There are a few topics which we keep hammering at here at Heavy Blog, whether through the text of our posts, the musical selection which we make, on “external” channels like the podcast, and more. One of them is that music, whether we like it or not, is a business. Albums are bought and sold, concerts are booked, and a truly colossal amount of money is made in the process. Ignoring the models, infrastructure, and realities of this business only harm us; it robs us of the tools we need in order to criticize bad business practices (which run the gamut of draconic contracts and unsustainable streaming models) and keeps us numb to the alternatives that might already be out there.
One of the major upheavals in the way this industry was structured was crowdfunding. The first wave of crowdfunding (Kickstarter and its ilk) allowed bands and labels to make albums, tours, and merch in direct cooperation with their audiences and with their direct support. The second wave (Patreon and so forth) allowed those same bands to take the next step and bring in audiences into the creative process, getting them to fund their existence as a band rather than just a specific album or tour. This gives bands and labels freedom in two ways: once, it divorces them from other funding sources and the strings that usually come attached to securing such funding. Twice, it gives them stability which comes from the knowledge that a significant core of their fanbase has their back.
But what you do with what is, at the end of the day, just infrastructure is up to you. How you change current models using these new tools requires that you be willing to experiment and challenge the assumptions of business as usual. Check out PostWax for example, a child of Blues Funeral Recordings. This is “A Curated Heavy Music Vinyl Subscription Series” running on Kickstarter right now, with six days to go. The idea is that you sign up for a year-long series of vinyl releases from some of the most exciting names in doom and stoner, including Elder (!!!) and Domkraft (with more to be announced). You receive these vinyl records of completely original music in a high end, extremely cool package, alongside merch goodies and exclusive content.
But that’s not all. To be honest, the part that most excites me is that the bands are “unbound” in what they can do with the “12 pressing. This is also original, unreleased music but will the bands choose to create an EP or just two, really long tracks? Will this be outtakes, reimaginings, a new, unexplored direction for the bands or more of the same? Only time will tell and Blues Funeral is counting on fans to want a piece of the exclusive action. But it also seems like more is afoot here, a broader vision into what vinyl, musical releases, labels, and music in general and how it’s released should work in this day and age.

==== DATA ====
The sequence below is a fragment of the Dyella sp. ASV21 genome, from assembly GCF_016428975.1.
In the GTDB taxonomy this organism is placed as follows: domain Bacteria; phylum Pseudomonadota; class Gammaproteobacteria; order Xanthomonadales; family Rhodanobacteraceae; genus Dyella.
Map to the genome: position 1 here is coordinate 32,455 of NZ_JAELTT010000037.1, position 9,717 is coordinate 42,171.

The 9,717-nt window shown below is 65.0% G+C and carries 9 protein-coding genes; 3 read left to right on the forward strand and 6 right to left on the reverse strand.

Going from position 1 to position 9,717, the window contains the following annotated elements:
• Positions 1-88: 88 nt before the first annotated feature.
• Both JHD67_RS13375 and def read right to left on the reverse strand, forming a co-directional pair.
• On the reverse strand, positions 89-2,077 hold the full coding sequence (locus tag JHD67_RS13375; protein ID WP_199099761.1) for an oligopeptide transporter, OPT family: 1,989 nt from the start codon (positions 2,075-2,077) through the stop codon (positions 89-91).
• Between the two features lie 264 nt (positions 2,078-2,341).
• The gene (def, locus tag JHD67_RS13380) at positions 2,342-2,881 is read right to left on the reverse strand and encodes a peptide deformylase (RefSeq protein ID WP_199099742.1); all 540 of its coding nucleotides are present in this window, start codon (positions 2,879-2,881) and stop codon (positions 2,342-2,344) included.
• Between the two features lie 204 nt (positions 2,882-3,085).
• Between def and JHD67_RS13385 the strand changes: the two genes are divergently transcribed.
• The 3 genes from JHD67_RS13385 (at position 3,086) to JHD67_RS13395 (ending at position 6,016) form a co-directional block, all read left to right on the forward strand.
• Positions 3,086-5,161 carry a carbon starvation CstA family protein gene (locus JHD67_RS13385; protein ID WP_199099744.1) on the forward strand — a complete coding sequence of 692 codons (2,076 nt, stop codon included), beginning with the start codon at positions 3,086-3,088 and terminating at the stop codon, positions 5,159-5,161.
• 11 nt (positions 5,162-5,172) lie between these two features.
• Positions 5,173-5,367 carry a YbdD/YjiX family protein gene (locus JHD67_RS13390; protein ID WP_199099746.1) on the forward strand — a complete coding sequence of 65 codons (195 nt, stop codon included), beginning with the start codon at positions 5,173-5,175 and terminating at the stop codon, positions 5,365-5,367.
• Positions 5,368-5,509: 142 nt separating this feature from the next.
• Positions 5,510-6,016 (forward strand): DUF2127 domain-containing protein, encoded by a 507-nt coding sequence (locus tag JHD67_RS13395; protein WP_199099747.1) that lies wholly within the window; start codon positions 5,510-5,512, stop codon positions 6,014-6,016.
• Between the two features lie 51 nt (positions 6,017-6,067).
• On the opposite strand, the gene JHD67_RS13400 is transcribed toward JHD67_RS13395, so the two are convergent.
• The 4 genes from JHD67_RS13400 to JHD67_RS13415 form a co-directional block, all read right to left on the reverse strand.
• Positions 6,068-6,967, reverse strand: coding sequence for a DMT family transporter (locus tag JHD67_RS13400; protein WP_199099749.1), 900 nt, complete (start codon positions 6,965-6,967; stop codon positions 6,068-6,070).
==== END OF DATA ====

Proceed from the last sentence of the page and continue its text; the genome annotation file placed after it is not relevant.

To dig deeper, I messaged Jadd from Blues Funeral and did two things: I asked him a few questions about the label, the project, where it came from and what the vision is. But then I also asked him about the music he loves and we did a sort of Anatomy Of entry but for a label. So, read on below for more info on what PostWax is, what it’s trying to achieve, and for the killer music that fuels the passion behind it. But before you do, don’t forget to check out the Kickstarter page here; with six days to go and the project funded, this is the perfect opportunity to get in on the action and secure yourself not only great vinyl but original music from some of the leading bands out there.
How long has Blues Funeral Recordings been in operation?
Technically I started Blues Funeral this past Spring. I had been working on PostWax for over two years already at that time, but then this opportunity came up where I band I knew and was friendly with asked if I wanted to put out their new record, like via a more traditional label model. I thought about it and figured, what the hell, so I pulled together all the elements needed through various connections and industry contacts to put a worldwide distribution and promotion network together, not to mention a sweet setup with the best vinyl manufacturer out there… and then at the last minute that band got a ridiculous unsolicited offer from a European label. I considered matching it, but decided to take it as a sign that I should step back and have another look at things. Now I had a brand new label set up and no record to release, haha. Fortunately, right at that time, one of the bands from Magnetic Eye Records (who I also work for), Domkraft, got in touch about delivering their new album for a 2018 release. I knew Magnetic Eye was 100% focused on their pending merger with Overit Media and on making a massive impact with our Pink Floyd project The Wall [Redux] and would probably not have time to get Domkraft’s record out amid all that, so I basically just said, ‘hey, I just put together a new label, why don’t I put out the new Domkraft?’ Magnetic Eye and Domkraft were both on board, so we went for it. And then, after all that, I figured I might as well just fold in PostWax, which really was the reason I had been working on a new label idea in the first place, under Blues Funeral Recordings, which is what we’ve done. So that’s the long answer, haha.